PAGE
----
The Learning of Mathematical Algorithms and Formulas without Understanding or Flair
Suffolk, John ;
Research in Mathematical Education, volume 13, issue 1, 2009, Pages 13~22
School children in Brunei Darussalam, as elsewhere, learn how to apply a lot of algorithms and formulas in mathematics. These include methods of finding the lowest common multiple and highest common multiple of numbers and methods of factorizing quadratics. Investigations and experience have shown that both able and less able students learn to do these mechanically and unimaginatively and in a way that is reliable when answering examination questions. Most of them do not, however, learn these algorithms and methods so as to develop a deeper insight of what they learn and thereby perform even more effectively in examinations. Yet it is possible to teach these and other methods for understanding in ways that are enjoyable and enable students to use them effectively and with flair.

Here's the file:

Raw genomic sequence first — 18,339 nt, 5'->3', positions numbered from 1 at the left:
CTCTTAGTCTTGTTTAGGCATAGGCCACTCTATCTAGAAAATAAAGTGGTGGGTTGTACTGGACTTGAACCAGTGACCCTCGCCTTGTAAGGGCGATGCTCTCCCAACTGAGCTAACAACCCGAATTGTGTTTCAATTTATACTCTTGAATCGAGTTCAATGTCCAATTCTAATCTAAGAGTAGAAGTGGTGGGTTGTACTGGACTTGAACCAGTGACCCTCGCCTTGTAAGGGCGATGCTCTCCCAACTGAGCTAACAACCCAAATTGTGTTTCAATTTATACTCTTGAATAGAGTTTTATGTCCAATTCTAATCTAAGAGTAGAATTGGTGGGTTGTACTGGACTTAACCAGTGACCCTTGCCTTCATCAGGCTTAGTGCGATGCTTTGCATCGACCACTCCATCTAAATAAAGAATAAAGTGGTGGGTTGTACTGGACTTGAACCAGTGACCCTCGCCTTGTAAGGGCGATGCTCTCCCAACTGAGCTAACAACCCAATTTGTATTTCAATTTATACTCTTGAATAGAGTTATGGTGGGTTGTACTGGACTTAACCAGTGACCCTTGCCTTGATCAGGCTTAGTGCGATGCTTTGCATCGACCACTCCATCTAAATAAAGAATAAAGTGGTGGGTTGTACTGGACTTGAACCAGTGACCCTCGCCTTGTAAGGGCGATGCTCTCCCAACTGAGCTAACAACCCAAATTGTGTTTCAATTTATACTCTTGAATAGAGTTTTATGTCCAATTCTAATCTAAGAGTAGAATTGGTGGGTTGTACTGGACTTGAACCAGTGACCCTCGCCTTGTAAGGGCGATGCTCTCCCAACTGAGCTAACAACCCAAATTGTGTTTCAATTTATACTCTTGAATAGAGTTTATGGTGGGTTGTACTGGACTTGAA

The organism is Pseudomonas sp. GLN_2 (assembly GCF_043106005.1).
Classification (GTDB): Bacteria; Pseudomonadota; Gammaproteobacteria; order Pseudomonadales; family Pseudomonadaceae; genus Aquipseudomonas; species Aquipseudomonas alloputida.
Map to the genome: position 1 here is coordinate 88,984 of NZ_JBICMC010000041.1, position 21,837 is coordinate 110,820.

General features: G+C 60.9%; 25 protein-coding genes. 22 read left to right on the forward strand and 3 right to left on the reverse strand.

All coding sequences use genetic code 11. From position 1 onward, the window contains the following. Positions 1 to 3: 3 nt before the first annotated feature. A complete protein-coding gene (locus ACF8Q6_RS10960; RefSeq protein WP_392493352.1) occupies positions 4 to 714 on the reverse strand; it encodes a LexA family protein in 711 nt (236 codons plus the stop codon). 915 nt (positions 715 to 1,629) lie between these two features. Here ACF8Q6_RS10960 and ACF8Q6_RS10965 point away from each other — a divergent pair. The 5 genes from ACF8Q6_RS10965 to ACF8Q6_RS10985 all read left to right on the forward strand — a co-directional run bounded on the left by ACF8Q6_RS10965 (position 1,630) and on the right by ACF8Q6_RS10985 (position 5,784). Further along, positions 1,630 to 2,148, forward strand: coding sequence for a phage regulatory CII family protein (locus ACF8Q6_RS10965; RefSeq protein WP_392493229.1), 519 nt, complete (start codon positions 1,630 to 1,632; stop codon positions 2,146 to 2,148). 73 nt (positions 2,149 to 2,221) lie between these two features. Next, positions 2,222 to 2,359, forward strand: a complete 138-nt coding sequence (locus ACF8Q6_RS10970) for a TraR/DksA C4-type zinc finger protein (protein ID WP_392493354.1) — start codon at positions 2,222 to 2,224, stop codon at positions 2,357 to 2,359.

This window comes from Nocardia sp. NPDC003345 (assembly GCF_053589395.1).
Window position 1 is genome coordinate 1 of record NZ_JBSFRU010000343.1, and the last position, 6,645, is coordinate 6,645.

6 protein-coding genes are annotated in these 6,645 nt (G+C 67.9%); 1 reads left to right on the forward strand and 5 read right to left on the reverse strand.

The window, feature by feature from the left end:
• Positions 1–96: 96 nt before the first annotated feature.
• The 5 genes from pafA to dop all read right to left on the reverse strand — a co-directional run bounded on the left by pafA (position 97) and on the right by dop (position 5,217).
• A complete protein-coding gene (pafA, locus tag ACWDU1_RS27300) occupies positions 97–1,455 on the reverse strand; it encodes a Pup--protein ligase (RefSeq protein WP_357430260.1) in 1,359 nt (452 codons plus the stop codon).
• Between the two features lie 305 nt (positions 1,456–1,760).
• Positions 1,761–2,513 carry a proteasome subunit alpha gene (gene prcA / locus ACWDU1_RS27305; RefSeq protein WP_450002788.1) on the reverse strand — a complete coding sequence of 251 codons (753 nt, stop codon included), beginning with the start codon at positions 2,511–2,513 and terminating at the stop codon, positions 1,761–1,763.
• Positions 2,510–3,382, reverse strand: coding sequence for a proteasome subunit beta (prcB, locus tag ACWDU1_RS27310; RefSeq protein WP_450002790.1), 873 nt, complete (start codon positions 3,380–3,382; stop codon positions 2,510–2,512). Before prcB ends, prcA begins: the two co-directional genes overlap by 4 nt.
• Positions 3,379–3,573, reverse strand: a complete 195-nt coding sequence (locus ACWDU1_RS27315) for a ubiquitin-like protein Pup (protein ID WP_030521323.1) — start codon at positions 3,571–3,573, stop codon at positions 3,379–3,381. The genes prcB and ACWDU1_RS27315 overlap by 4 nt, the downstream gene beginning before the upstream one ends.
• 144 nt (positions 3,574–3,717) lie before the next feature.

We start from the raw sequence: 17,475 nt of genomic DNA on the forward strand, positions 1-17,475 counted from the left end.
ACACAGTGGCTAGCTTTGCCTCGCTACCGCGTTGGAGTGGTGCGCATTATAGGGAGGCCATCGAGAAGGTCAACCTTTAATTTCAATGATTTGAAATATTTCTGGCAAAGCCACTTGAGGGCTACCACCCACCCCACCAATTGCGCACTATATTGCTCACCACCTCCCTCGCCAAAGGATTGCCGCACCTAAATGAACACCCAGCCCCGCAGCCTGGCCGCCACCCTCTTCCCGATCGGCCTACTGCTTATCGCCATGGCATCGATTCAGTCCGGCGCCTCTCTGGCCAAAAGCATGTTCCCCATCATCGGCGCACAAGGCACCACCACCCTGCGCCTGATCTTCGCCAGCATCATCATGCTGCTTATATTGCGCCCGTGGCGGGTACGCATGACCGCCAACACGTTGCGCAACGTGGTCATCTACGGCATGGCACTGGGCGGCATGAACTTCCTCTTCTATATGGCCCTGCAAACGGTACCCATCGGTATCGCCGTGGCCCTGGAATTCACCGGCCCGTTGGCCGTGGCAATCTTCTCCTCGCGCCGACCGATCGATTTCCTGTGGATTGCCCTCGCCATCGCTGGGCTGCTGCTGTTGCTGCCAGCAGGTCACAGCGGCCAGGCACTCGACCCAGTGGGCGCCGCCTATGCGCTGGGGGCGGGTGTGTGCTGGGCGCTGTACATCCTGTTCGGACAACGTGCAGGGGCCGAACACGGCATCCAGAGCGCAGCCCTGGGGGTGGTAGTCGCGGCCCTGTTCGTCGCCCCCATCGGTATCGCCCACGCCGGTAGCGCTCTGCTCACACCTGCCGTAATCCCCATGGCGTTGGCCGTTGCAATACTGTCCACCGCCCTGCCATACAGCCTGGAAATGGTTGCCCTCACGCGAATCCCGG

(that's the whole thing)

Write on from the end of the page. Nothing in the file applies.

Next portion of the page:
Open-Ended Questions and Creativity Education in Mathematics
Li, Yuwen ; Li, Dongmei ;
Research in Mathematical Education, volume 13, issue 1, 2009, Pages 23~30
How to promote creativity for all students in mathematics education is always a hot topic for mathematics educators. Based on the theory study and practice in the project "Open-ended Questions in Mathematics" granted by Ministry of Basic Education Curriculum Study Center in China, the paper reported the effect of "Open-ended Questions in Mathematics" on the way to change the development of thinking ability, to inspire students to develop thinking flexibility, to expand their imagination, to stimulate their interest in learning, and to foster students' creativity.
A Study on Influential Factors in Mathematics Modeling Academic Achievement
Li, Mingzhen ; Pang, Kun ; Yu, Ping ;
Research in Mathematical Education, volume 13, issue 1, 2009, Pages 31~48